Finance Consumer How businesses fool you with fake video testimonials
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How businesses fool you with fake video testimonials

jenny-craig
Jenny Craig is not the first business to be caught out for faking video testimonials. Photo: YouTube/Jenny Craig
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Consumers have been warned to be on the lookout for fake video testimonials after weight-loss company Jenny Craig was caught out.

Jenny Craig featured one of its employees in an online testimonial video, posing as a customer, with no disclosure. The video has since been removed from the internet.

The company was fined $37,800 in penalties over allegedly misleading conduct including the fake testimonials, as The New Daily reported on Tuesday.

When questioned about the fake video testimonial, Jenny Craig confirmed with The New Daily that an employee had featured in one of the videos.

“Jenny Craig non-celebrity clients used in testimonials are not paid to undertake the program,” she said.

“They provide the experience of their weight-loss journey in their own words.”

Jenny Craig refused to supply The New Daily with the video in question or a transcript of what the employee claimed.

Because Jenny Craig refused to give us the video, we can only show you an example of a non-fake testimonial:

Sarah Court, Australian Competition and Consumer Commission (ACCC) commissioner, said businesses needed to be transparent about any relationships – or conflicts of interest – when people provided a testimonial.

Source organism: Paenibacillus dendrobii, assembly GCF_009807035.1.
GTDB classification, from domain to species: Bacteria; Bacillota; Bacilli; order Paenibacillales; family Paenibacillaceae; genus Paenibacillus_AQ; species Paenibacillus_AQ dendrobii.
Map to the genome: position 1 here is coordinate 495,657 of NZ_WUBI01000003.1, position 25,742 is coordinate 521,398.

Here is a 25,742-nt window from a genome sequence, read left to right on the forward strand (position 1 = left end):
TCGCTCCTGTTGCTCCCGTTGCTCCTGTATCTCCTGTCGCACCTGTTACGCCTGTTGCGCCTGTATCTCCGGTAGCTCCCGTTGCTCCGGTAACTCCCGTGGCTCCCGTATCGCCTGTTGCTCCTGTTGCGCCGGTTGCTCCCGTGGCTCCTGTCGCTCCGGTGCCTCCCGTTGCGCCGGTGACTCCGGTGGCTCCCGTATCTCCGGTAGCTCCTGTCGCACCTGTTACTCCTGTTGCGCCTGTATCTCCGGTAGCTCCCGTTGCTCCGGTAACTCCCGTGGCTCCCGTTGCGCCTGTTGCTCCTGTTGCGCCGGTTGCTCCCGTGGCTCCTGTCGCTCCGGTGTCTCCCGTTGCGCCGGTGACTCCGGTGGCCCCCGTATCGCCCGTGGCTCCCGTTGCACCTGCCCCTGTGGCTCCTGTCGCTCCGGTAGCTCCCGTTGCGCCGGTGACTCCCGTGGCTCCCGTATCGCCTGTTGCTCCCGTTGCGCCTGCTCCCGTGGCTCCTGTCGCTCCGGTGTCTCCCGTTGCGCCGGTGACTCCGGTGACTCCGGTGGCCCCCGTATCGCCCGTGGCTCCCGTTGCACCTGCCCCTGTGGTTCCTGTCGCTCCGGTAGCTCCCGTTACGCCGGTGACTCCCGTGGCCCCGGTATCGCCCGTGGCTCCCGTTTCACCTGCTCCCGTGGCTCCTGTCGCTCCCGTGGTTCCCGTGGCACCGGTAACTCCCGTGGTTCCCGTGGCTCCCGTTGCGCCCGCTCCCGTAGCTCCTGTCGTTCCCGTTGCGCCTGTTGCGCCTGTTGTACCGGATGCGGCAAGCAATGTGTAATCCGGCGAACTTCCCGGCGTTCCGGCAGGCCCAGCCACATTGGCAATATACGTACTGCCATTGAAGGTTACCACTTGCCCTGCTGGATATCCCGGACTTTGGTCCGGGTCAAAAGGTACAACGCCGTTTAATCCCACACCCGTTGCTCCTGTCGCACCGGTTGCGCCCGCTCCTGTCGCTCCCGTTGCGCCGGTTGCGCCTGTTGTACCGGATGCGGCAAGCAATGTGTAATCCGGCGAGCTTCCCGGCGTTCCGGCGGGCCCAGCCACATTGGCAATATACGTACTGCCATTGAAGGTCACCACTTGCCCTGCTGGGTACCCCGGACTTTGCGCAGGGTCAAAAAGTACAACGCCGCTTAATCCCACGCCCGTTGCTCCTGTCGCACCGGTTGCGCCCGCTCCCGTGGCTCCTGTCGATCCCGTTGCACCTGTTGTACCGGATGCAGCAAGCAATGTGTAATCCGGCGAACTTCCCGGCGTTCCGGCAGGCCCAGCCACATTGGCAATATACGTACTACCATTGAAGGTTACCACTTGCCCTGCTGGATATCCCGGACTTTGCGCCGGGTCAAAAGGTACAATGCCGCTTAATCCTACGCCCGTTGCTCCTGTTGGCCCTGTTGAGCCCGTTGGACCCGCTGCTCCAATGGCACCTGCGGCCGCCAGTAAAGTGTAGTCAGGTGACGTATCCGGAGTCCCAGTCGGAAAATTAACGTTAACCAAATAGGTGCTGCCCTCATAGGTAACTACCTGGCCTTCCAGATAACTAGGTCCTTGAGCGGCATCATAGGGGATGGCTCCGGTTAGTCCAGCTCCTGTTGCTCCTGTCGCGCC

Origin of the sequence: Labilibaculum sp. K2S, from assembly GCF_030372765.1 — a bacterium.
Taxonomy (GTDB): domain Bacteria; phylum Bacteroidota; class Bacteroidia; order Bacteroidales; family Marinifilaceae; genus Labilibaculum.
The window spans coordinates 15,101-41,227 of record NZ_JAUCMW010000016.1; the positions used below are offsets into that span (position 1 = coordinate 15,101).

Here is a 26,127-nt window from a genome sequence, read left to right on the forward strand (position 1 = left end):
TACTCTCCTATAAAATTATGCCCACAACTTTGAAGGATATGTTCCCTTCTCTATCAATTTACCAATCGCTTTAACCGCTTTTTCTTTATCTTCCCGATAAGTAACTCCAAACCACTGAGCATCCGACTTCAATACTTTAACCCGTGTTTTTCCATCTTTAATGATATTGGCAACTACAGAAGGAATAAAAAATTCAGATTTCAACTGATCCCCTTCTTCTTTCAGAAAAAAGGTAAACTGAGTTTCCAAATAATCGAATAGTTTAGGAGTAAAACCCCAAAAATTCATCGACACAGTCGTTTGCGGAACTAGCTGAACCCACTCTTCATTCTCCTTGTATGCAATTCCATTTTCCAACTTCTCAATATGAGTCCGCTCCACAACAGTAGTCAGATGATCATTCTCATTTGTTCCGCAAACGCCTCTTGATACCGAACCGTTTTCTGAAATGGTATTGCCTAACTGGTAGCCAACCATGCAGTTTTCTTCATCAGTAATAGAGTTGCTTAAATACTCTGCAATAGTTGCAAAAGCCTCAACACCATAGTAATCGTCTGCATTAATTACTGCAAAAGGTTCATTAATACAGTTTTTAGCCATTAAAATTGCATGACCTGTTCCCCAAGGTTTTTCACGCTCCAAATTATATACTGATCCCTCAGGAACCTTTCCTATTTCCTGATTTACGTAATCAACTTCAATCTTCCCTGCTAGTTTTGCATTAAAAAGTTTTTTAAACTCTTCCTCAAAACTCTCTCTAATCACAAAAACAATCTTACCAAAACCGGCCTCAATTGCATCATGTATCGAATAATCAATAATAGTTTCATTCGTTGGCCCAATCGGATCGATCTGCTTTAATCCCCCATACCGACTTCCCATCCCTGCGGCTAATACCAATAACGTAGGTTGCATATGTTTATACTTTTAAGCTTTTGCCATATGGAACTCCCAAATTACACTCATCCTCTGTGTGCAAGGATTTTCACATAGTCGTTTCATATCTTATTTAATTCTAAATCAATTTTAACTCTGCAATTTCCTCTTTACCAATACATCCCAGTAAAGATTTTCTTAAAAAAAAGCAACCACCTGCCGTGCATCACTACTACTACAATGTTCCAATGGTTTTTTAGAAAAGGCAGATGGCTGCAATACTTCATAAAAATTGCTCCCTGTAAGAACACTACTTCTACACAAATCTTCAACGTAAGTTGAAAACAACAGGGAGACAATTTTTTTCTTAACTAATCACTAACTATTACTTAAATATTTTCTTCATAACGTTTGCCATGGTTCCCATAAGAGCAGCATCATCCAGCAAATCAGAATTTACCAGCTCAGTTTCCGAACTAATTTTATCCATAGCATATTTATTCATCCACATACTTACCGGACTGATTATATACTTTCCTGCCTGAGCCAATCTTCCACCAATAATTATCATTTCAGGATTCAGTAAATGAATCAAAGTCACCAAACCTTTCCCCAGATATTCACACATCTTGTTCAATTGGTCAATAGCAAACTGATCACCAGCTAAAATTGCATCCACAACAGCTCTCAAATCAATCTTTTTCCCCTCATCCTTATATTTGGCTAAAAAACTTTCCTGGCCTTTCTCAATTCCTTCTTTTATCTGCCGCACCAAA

“Consumers must be informed when a testimonial is given by someone who is employed by the business and is not an independent reviewer,” she said.

Jenny Craig is not the only business to come under fire for fake video testimonials that have the potential to mislead consumers.

Solar companies Euro Solar and Australian Solar Panel were ordered by the Federal Court to pay a combined $125,000 in penalties in 2014, after it was found that video testimonials published online were not made by genuine customers.

It was the ACCC’s first lawsuit specifically involving the prohibition of fake testimonials under the Australian Consumer Law.

Section 29 of the consumer law explicitly prohibits fake testimonials and reviews – it outlines that no one should make a false or misleading representation that appears to be a testimonial relating to goods or services.

“Consumers should be able to trust that testimonials give honest feedback about a consumer’s experiences with a service or product,” ACCC chairman Rod Sims said at the time.

“If they are not genuine, consumers may be enticed into making a purchase that they would not have otherwise made.”

In 2015, the ACCC singled out another company making similarly unsubstantiated testimonial claims.

Danoz Direct, a company promoting the Abtronic X2 Fitness System that is worn like a belt and releases an electric current, made changes to its ads when the ACCC alleged its television infomercials and testimonials about the product’s effectiveness were “misleading”.

The ACCC also fined removalist company Citymove $30,600 in 2015 after fabricating customer identities to post two testimonials on Google+ and another on YouTube.

The ACCC’s Michael Schaper advised consumers to seek information from multiple sources before making a purchasing decision.

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